Tuesday, February 20, 2007

What to believe

What do you believe and why do you believe it? There are many things we believe with varying degrees of certainty. A purely rational being will rank his beliefs based on the amount of knowledge he has.

But we are not purely rational beings. Our confidence in each of our beliefs does not necessarily follow from the evidence. This can be a good thing, though. A fixed belief system makes for a much more efficient and streamlined operating system--just not quite as flexible as the purely rational being.

If this is starting to sound like the religion vs. science debate, it is. The conventional wisdom (in the "science crowd") is that scientists base their beliefs on the evidence, while religious beliefs are based on blind faith. Furthermore, a scientist's degree of certainty in her belief is proportional to the amount of supporting evidence, while a devout person has near perfect certainty about highly dubious claims. (I always get a kick upon hearing creationists call "Darwinism" a religion) Of course, reality is full of shades of gray.

For one, there's the phenomenon known as compartmentalization. This is where someone can hold perfectly rational beliefs about one subject while believing completely unsubstantiated woo in another. And then there is the matter of "efficient operating system" that I mentioned earlier. If we only believed what we could personally confirm, our lives would be simple and narrow.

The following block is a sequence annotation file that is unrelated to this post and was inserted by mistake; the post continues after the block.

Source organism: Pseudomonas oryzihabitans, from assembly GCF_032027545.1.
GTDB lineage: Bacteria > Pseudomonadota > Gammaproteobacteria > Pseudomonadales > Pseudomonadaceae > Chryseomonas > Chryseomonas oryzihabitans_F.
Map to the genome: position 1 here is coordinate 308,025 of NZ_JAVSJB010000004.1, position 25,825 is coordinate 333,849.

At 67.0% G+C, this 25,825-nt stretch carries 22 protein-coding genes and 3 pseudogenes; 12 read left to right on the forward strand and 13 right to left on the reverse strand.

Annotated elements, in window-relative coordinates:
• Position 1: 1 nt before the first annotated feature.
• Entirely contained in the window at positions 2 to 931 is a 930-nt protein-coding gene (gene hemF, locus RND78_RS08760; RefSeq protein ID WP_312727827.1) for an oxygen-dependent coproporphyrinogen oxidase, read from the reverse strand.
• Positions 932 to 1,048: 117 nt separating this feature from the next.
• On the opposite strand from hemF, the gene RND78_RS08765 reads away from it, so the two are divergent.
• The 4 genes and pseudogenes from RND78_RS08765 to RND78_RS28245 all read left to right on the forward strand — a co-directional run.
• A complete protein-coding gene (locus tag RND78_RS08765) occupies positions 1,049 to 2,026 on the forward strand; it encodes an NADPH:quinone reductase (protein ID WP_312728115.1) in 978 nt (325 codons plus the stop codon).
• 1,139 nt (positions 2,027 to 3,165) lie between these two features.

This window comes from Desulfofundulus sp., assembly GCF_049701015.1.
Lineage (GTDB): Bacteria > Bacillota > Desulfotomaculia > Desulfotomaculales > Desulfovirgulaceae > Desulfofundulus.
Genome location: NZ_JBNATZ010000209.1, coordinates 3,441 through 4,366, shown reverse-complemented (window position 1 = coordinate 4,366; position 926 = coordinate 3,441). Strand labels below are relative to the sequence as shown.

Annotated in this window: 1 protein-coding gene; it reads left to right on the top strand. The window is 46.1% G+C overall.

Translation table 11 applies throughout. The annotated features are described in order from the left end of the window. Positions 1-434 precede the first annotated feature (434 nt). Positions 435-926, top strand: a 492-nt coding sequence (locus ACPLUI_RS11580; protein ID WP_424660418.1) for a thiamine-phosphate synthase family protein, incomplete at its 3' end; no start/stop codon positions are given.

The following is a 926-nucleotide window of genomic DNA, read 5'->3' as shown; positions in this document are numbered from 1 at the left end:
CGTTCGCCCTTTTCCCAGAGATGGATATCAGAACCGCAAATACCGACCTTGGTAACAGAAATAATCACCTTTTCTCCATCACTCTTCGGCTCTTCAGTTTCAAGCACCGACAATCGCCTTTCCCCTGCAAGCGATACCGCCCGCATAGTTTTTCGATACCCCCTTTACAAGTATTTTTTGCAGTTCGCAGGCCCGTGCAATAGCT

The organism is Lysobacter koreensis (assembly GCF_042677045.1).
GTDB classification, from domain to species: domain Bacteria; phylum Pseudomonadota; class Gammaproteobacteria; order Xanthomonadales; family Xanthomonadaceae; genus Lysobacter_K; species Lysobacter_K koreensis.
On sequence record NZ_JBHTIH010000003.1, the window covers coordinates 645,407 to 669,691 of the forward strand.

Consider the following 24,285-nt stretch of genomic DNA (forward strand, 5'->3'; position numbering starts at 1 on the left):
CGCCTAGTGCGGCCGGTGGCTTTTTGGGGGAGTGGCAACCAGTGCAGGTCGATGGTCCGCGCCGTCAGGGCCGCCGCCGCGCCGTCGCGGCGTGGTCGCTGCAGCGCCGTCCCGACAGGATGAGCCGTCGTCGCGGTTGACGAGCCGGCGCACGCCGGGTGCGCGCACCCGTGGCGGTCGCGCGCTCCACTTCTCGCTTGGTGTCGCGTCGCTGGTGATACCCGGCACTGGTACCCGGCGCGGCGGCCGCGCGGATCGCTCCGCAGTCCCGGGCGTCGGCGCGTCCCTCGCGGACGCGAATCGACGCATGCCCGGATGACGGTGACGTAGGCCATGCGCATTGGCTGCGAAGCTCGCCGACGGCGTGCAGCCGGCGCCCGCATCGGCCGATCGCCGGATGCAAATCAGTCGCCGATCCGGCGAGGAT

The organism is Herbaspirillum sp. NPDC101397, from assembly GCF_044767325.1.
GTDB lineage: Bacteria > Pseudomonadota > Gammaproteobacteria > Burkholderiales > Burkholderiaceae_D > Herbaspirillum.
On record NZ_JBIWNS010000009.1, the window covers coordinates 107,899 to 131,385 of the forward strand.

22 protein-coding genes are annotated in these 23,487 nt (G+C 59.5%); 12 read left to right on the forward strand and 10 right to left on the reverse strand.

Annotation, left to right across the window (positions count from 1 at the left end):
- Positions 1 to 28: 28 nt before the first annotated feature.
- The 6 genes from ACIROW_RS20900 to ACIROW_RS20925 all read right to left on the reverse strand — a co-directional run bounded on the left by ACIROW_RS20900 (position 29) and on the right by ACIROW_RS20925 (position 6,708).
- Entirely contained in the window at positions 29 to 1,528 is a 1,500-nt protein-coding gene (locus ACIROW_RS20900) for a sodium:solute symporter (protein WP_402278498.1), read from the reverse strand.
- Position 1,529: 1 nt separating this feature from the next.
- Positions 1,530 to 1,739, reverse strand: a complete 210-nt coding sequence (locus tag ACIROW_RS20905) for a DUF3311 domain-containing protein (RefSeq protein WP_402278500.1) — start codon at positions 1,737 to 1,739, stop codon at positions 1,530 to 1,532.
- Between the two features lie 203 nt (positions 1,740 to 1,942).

When the AP wire announces that archeologists have discovered 3K year old tombs in Egypt, I believe them just as surely as if I were there to see it. But I'm not; I've never even been to Africa. Blind faith? No. It's a little something called trust.

Trust is nature's shortcut for helping us evaluate information. We would never get anything done if we relied on personally evaluating everything. That's why we put our trust in others. Now this is not the same as the Appeal to Authority fallacy. The AtA fallacy is about ignoring the veracity of the claim itself in favor of the character of the claimant. Trust is just a shortcut. One should always be willing to re-evaluate beliefs based on trust. These beliefs can be perfectly rational.

That's because trust must be earned!

And as surely as it's earned, it can be lost. Young children tend to trust all authority figures blindly. But as they learn to think for themselves, their trust starts growing a price tag. Back to religion vs. science, when I was younger and attended Catholic school, I trusted the priests and brothers who taught me religion. But as I went learning how much of what they taught me was lies, my trust in them began to erode. Today, claims made by religious authorities carry about as much weight with me as a random phrase generator.




This brings me to the story of Marcus Ross Ph.D.

KINGSTON, R.I. — There is nothing much unusual about the 197-page dissertation Marcus R. Ross submitted in December to complete his doctoral degree in geosciences here at the University of Rhode Island.

His subject was the abundance and spread of mosasaurs, marine reptiles that, as he wrote, vanished at the end of the Cretaceous era about 65 million years ago. The work is “impeccable,” said David E. Fastovsky, a paleontologist and professor of geosciences at the university who was Dr. Ross’s dissertation adviser. “He was working within a strictly scientific framework, a conventional scientific framework.”